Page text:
Monday, December 12, 2011

Aroma Bread with Coriander and Fennel

     Recently, I purchased a new cookbook: Ancient Grains for Modern Meals by Maria Speck.  Had it not been on a top-ten of 2011 cookbook list, I don't know that I ever would have picked it up.  I had just come across another top-ten list: the worst things to eat for good health.  I have to admit that none of them was surprising, but of that list, I only eat one on a regular basis.  That item is white flour.  I really rather like products made with it, and I am the antitheses of gluten free.  I love rice for sure, as you've seen in previous blog posts, but a good rustic loaf right from the oven brings childhood memories that are only brought on by the scent of warm wheat and butter.  I decided I ought to find a way to satisfy my periodic fresh-bread cravings while alleviating the need for so highly-refined a product.  That, and whole grains are super trendy right now, so I decided to order the book.

     This is the first recipe I am trying out of Ancient Grains, and I am pretty pleased.  Below is the recipe, as it is written in the book and on  Instead of sunflower seeds I used millet that was soaked for about two hours, and I did not include any whole grains (all I could find in the cupboard was some expensive heirloom farro...).  My last change was that I did the final proof in a very well floured banneton, then turned the loaf onto parchment and baked it on a well heated stone at 400F until the interior was 200F. 
     It is indeed a very dense, aromatic loaf that would be epic toasted slightly with fresh butter and orange marmalade slathered on 
(the spices used to scent the bread all have distinct citrus notes and affinity for those fruits).  

Aroma Bread with Coriander and Fennel
yield: 1 2-pound loaf

  • 3 cups whole grain spelt flour (12 ounces)
  • 1 cup whole grain rye flour (3 3/4 ounces)
  • 1/2 cup coarse or medium stone-ground whole grain cornmeal (2 ounces)
  • 1/2 cup sunflower seeds
  • 1/4 cup flax or sesame seeds
  • 1 tablespoons whole coriander seeds
    1/2 tablespoon fennel seed
  • 1/2 tablespoon caraway
  • 1 1/2 teaspoons fine sea salt
  • 1/4 teaspoon rapid-rise or instant yeast
  • 1/2 cup whole wheat, rye, Kamut, or spelt berries, soaked overnight and drained (optional)
  • 2 cups cold water
  • Cornmeal, for sprinkling

To prepare the dough, start at least 12 hours ahead. Whisk together all the ingredients except the whole grain berries and the water in a large bowl. Scatter the grain berries on top and add almost all the water. Stir with a dough whisk or a wooden spoon until the flour is incorporated. The dough should be wet and sticky to the touch, like firm oatmeal; otherwise, add a bit more water. But don't worry too much about the liquid-to-flour ratio, as this is a forgiving dough. Cover loosely with plastic wrap and let sit at room temperature to ferment for at least 12 hours and up to 18 hours.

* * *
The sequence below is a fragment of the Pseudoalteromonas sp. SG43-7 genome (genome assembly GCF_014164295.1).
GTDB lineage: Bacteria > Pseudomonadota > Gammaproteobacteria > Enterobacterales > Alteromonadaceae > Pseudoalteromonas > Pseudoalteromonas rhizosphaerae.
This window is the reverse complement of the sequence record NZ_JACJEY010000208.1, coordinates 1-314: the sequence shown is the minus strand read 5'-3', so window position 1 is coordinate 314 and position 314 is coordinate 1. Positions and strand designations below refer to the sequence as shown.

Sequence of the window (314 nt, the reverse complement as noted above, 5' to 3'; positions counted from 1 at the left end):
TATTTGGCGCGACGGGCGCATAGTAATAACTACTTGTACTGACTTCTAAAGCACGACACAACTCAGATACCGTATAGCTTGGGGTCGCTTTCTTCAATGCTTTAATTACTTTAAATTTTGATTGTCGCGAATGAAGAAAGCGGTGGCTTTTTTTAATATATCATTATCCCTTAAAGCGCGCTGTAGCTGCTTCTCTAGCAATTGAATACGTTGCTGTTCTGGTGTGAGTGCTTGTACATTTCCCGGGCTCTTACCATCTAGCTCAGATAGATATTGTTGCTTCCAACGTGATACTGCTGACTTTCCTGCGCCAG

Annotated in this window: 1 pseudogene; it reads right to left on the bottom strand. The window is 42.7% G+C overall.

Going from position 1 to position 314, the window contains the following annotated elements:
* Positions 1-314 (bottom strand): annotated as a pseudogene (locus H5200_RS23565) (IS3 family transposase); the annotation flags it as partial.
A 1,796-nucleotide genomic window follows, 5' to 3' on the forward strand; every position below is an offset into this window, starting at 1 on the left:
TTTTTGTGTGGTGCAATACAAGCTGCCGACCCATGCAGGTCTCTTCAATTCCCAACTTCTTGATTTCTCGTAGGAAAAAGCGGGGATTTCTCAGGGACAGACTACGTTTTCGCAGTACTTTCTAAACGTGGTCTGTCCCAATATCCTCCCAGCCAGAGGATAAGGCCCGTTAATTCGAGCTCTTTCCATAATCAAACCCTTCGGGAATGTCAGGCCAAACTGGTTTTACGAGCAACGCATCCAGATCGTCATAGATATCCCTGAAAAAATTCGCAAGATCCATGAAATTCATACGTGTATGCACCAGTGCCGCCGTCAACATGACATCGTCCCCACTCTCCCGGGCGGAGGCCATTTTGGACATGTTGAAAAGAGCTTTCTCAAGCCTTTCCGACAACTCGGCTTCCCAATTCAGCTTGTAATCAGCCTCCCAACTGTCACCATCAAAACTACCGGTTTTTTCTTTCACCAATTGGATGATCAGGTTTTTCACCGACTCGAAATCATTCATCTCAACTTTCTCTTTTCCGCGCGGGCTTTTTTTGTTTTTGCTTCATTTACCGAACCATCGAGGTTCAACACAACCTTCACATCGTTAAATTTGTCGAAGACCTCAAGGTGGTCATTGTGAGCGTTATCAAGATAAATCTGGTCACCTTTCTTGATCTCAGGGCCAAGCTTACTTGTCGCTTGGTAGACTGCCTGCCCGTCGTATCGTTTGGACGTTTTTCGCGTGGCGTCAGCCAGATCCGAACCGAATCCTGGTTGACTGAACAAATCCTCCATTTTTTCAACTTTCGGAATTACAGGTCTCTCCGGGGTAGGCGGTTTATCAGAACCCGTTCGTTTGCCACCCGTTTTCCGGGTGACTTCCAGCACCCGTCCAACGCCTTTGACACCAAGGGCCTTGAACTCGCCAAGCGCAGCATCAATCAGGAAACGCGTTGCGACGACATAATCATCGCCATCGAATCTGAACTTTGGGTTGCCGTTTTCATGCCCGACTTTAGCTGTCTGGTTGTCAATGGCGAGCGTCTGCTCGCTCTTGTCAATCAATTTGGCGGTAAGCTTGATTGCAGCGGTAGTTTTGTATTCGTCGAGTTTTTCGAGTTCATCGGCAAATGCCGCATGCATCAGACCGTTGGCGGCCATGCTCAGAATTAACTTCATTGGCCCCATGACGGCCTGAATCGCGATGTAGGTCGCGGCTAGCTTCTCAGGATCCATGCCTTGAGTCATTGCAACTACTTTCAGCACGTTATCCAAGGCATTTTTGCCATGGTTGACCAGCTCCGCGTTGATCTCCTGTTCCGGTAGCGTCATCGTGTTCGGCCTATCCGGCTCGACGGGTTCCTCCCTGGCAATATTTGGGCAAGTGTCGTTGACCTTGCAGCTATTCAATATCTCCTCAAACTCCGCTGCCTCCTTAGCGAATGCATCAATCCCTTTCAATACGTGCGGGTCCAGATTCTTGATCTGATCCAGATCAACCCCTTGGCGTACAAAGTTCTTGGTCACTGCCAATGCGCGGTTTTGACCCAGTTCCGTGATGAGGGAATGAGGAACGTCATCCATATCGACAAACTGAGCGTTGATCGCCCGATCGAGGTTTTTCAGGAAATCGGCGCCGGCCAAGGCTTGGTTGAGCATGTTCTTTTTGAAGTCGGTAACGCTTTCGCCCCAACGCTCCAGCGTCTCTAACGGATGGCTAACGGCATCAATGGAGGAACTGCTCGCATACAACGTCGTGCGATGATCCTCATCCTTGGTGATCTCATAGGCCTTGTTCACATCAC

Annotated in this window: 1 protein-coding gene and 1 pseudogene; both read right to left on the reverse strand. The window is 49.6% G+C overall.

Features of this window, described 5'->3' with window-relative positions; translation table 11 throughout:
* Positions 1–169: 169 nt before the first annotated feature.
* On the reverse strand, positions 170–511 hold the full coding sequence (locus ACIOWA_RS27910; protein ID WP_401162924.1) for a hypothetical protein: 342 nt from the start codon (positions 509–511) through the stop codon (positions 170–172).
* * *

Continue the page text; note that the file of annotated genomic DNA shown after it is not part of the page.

The next day, finish the bread. Sprinkle a linen or cotton kitchen towel (not terry cloth) with cornmeal and generously flour your work surface. Using a bench scraper or a rubber spatula, scrape the stringy, bubbly dough onto the work surface. Using floured hands, fold it exactly 4 times, always toward the center — from the right and from the left, as well as from the top and the bottom. Turn the loaf upside down so the fold is at the bottom, and set it on the kitchen towel. Fold the towel over the loaf to cover, and let sit for about 1 hour.
3 After about 30 minutes, position a rack in the bottom third of the oven and preheat to 475°F. Place a 4 1/2- to 5 1/2-quart cast-iron pot or Dutch oven with its lid in the center of the rack. After about 1 hour, your loaf should have nicely risen. (When you press it with your finger about 1/4 inch deep, the dimple should remain; if not, wait 15 more minutes.) But again, don't worry too much — I have sometimes been less than precise and still succeeded.

Using thick pot holders, carefully remove the cast-iron pot from the oven and place it on a couple of folded kitchen towels (to avoid cracking); uncover. Unwrap the dough, sprinkle with a bit more cornmeal, and invert directly from the kitchen towel into the pot, seam side up (it might look a bit wiggly; that's normal). If the dough doesn't drop into the center, shake the pot once or twice (use caution, it is hot!).

Cover with the lid and bake for 30 minutes. Uncover and bake until the loaf is nicely browned and an instant-read thermometer inserted into the center registers 200°F, 20 to 25 minutes. Using thick pot holders, remove the loaf from the cast-iron pot and transfer to a wire rack. If you can resist, allow to cool completely, about 3 hours, before cutting the loaf with a sharp serrated knife. And a sharp knife it must be — this is a German-style bread, after all.


  1. I am so intrigued with this bread and love the honesty of your post. Never had German bread, but I've heard how good it is.

  2. Hi Jasmine,
    You and Tomasz should come down and play with me in ( with) our brick oven . Naturally leavened breads are fun. I've really enjoyed the "Tartine Cookbook". I'm baking every Thursday and Friday.
    Katie Pence-Robbins

  3. I did the same, proofing the bread in a banneton. I wonder, though, why your bread was very dense. Mine wasn't. Did you use less water?